The Doric Columns
The neighbourhood of Aberdeen
was originally so wild and barren that Telford expressed his surprise
that any class of men should ever have settled there. An immense shoulder of the
Grampian Mountains extends down to the sea-coast, where it terminates in a bold,
rude promontory. The country on either side of the Dee, which flows past the
town, was originally covered with innumerable granite blocks; one, called 'Craig Metellan', lying right in the
River's mouth, and forming, with the sand, an
almost effectual Bar to its Navigation. Although, in ancient times, a little
cultivable land lay immediately outside the town, the region beyond was as
sterile as it is possible for land to be in such a latitude.
"Beyond Futty," says an old writer, "lyes the fisher-boat heavne; and after that, towards the promontorie called Sandenesse, ther is to be seen a grosse bulk of a building, vaulted and flatted above (the Blockhous they call it), begun to be builded anno 1513, for guarding the entree of the harboree from pirats and algarads; and cannon wer planted ther for that purpose, or, at least, that from thence the motions of pirates might be tymouslie foreseen. This rough piece of work was finished anno 1542, in which yer lykewayes the mouth of the River Dee was locked with cheans of iron and masts of ships crossing the river, not to be opened bot at the citizens' pleasure.
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The Trade of the place continuing to increase, Mr. Rennie was called upon, in 1797, to examine and report upon the best means of improving the harbour, when he recommended the construction of floating docks upon the sandy flats called Footdee. Nothing was done at the time, as the scheme was very costly and considered beyond the available means of the locality. But the Magistrates kept the subject in mind; and when Mr. Telford made his report on the best means of improving the Harbour in 1801, he intimated that the inhabitants were ready to cooperate with the Government in rendering it capable of accommodating ships of war, as far as their circumstances would permit. In 1807, the South pier-head, built by Smeaton, was destroyed by a storm, and the time had arrived when something must be done, not only to improve but even to preserve the port. The Magistrates accordingly proceeded, in 1809, to rebuild the pier-head of cut granite, and at the same time they applied to Parliament for authority to carry out further improvements after the plan recommended by Mr. Thomas Telford; and the necessary powers were conferred in the following year. The new works comprehended a large extension of the wharfage accommodation, the construction of floating and graving docks, increased means of scouring the harbour and ensuring greater depth of water on the bar across the river's mouth, and the provision of a navigable communication between the Aberdeenshire Canal and the new harbour.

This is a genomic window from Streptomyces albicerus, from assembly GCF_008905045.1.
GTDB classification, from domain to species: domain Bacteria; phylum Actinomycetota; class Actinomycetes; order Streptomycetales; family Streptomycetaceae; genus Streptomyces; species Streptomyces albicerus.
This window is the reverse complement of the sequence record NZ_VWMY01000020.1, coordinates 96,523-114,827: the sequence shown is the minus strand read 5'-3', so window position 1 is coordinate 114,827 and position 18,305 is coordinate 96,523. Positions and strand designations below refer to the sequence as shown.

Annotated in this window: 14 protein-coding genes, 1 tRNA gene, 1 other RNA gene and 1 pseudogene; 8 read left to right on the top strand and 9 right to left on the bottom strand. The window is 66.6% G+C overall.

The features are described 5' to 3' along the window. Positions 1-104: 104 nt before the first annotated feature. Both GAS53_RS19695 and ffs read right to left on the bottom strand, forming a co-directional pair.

The extension of the North Pier was 1st proceeded with, under the superintendence of John Gibb, the Resident Engineer; and by the year 1811 the whole length of 300 additional feet had been completed. The beneficial effects of this extension were so apparent, that a general wish was expressed that it should be carried further; and it was eventually determined to extend the Pier 780 feet beyond Smeaton's head, by which not only was much deeper water secured, but vessels were better enabled to clear the Girdleness Point. This extension was successfully carried out by the end of the year 1812. A strong breakwater, about 800 feet long, was also run out from the South shore, leaving a space of about 250 feet as an entrance, thereby giving greater protection to the shipping in the harbour, while the contraction of the channel, by increasing the "scour," tended to give a much greater depth of water on the Bar. The outer head of the North Pier was seriously injured by the heavy storms of the 2 succeeding winters, which rendered it necessary to alter its formation to a very flat slope of about 5/1 all round the head.
New wharves were at the same time constructed inside the harbour; a new channel for the River Dee was excavated, which further enlarged the floating space and wharf accommodation; wet and dry docks were added; until at length the Quay berthage amounted to not less than 6290 feet, or nearly a 1.25 mile in length. By these combined improvements an additional extent of Quay room was obtained of about 4000 feet; an excellent tidal harbour was formed, in which, at spring tides, the depth of water is about 15 feet; while on the bar it was increased to about 19 feet. The prosperity of Aberdeen had meanwhile been advancing apace. The City had been greatly beautified and enlarged: shipbuilding had made rapid progress; Aberdeen Clippers became famous, and Aberdeen Merchants carried on a trade with all parts of the world; Manufactures of wool, cotton, flax, and iron were carried on with great success; its population rapidly increased; and, as a maritime city, Aberdeen took rank as the 3rd City in Scotland, the tonnage entering the port having increased from 50,000 tons in 1800 to about 300,000 in 1860.
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